h a l f b a k e r y
Bunned. James Bunned.
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There is already an organization called "Wigs for Kids" (http://www.wigsforkids.org/) that accepts hair from anybody (minimum 12 inches) and makes it into wigs for kids that lost their hair from chemotherapy treatments. I think this is a great idea and i wish i had known about it when i cut my hair
from long to short all those times.
My idea, which may already be happening, is to ask the adult cancer patients with long hair that will be lost due to chemotherapy if they would consider donating it for children going through the same thing.
I think it is my parental instincts of "protect the young innocents" or making sick children as comfortable as possible that inspired this idea. Adults may have less comfort/emotional/self-image needs for having hair than children. I am not basing this on actual facts or conversations, it is merely speculation based upon my inner feelings.
The spectre of death is a grim reality to face for any age and nobody should ever be pressured to donate - this would be strictly volunteer only. If you take exception to this idea, please remember that i suggest it with the best of intentions, but i do not (currently) have any close friends or family with cancer, so i can't bounce the idea off of them, first.
Wigs for Kids
Donate your hair to kids who have lost their hair from cancer treatment [cameron, Oct 21 2004]
scalp cooling prevents hair loss during treatment
[FarmerJohn, Oct 21 2004]
by AfroAssault [my face your, Oct 21 2004]
||+ for good intentions. They must already do this, surely?
||I hope they already do do this, but i couldn't find any info on it being done. On the off chance they don't already do this, i thought i should suggest it.
||[BinaryCookies] According to the FAQ at Locks of Love, it takes 10 - 15 donations to make one wig. Of course it would be a good idea for the patient to cut it before it falls out, so it can at least contribute to a wig.
||Hang on, why not collect the hair that
falls out of the kids and use it to make
a wig for the kid it fell out of? Same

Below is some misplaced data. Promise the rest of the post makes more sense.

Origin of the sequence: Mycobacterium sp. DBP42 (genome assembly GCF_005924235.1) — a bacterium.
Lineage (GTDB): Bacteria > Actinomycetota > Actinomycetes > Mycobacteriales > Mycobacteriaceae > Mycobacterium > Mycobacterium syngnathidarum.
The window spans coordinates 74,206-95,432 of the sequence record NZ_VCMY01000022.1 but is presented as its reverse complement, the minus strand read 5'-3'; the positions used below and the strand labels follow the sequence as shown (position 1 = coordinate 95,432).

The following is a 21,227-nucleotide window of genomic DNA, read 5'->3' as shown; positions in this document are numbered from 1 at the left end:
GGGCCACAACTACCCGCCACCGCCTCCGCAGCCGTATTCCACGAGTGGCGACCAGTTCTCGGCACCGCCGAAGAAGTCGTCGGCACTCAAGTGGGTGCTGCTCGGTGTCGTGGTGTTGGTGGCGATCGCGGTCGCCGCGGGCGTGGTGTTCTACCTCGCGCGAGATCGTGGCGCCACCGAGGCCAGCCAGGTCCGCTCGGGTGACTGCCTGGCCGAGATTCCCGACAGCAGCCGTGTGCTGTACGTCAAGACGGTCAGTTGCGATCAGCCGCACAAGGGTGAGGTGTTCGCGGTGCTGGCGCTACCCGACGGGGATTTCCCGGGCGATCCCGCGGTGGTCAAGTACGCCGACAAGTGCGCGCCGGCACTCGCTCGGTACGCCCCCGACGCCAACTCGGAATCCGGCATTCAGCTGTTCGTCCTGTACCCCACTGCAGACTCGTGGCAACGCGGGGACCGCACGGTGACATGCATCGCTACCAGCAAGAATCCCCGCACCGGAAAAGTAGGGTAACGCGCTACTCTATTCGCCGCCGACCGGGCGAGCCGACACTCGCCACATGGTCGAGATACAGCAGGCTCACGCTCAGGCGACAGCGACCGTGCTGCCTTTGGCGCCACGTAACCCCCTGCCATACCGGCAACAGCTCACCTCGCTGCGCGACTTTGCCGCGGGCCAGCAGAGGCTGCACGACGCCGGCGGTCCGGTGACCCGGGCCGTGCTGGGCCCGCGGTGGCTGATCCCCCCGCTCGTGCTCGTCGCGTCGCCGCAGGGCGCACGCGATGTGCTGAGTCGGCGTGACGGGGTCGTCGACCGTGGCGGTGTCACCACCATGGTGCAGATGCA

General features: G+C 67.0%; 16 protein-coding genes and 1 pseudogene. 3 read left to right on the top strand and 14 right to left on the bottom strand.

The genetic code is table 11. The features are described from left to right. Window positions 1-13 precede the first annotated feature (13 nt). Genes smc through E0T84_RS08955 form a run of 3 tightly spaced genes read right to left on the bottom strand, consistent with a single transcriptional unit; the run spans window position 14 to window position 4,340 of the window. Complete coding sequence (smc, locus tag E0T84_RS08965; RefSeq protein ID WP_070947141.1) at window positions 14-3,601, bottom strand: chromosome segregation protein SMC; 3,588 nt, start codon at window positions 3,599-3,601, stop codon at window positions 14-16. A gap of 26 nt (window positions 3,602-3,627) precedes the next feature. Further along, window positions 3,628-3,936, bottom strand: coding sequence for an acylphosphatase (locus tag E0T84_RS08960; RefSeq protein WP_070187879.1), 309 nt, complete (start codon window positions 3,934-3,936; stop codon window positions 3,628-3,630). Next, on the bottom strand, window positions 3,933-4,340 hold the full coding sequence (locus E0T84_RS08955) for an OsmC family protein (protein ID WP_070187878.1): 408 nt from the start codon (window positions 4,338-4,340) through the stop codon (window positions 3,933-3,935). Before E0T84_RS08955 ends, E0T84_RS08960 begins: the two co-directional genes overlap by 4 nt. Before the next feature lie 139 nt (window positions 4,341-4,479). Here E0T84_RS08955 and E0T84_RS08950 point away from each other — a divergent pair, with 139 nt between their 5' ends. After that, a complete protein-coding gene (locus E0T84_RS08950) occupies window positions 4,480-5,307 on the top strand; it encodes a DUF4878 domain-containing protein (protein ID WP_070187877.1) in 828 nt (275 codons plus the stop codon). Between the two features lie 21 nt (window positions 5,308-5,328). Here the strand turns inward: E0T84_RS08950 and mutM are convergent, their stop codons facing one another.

goes for the adults.
||Admittedly, it'd be funny to see a kid in
hair scalped from a grey, permed
||Much as I applaud the idea of seeing
kids with old peoples' hair, it crosses
my mind that maybe they have enough
to worry about without being mocked
for their barnets.
||I'm kinda with Rob here. Although kids need the priority here, why not wig their own hair? It makes perfect sense. I can understand that in these situations things like wigs can get forgotten about while more important matters are seen to, but they shouldn't really.
||You know, there is a flaw in all of the hair donation programs for cancer patients. Natural human hair wigs are a horrible waste of time and require lots of care. Most synthetic wigs today are so easy to care for, look exceptionally real, and usually are more comfortable and breathe better than human hair wigs. Human hair is very easy to damage, especially after it's been removed from the body - have you ever noticed how crispy the hair in your hairbrush is after a week or two? I only really know about this from a friend who is a cancer survivor - I have ass length hair the same color as hers was, and I offered to donate my hair to her. She told me not to bother, because she preferred the two synthetic wigs vastly to her natural wig, and most of the people she knew who were in similar situations felt likewise. It's true that people want to give of themselves to people they love who are suffering from illness, but unlike blood or bone marrow, sometimes hair donation is more trouble than it's worth.